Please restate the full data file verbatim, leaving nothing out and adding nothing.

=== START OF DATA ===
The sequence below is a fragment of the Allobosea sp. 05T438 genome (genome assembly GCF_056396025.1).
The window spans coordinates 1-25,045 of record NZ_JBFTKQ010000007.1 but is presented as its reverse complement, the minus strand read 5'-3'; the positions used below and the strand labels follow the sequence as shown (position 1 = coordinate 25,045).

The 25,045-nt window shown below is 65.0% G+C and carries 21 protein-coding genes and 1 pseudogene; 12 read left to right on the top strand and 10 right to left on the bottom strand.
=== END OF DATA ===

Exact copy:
The sequence below is a fragment of the Allobosea sp. 05T438 genome (genome assembly GCF_056396025.1).
The window spans coordinates 1-25,045 of record NZ_JBFTKQ010000007.1 but is presented as its reverse complement, the minus strand read 5'-3'; the positions used below and the strand labels follow the sequence as shown (position 1 = coordinate 25,045).

The 25,045-nt window shown below is 65.0% G+C and carries 21 protein-coding genes and 1 pseudogene; 12 read left to right on the top strand and 10 right to left on the bottom strand.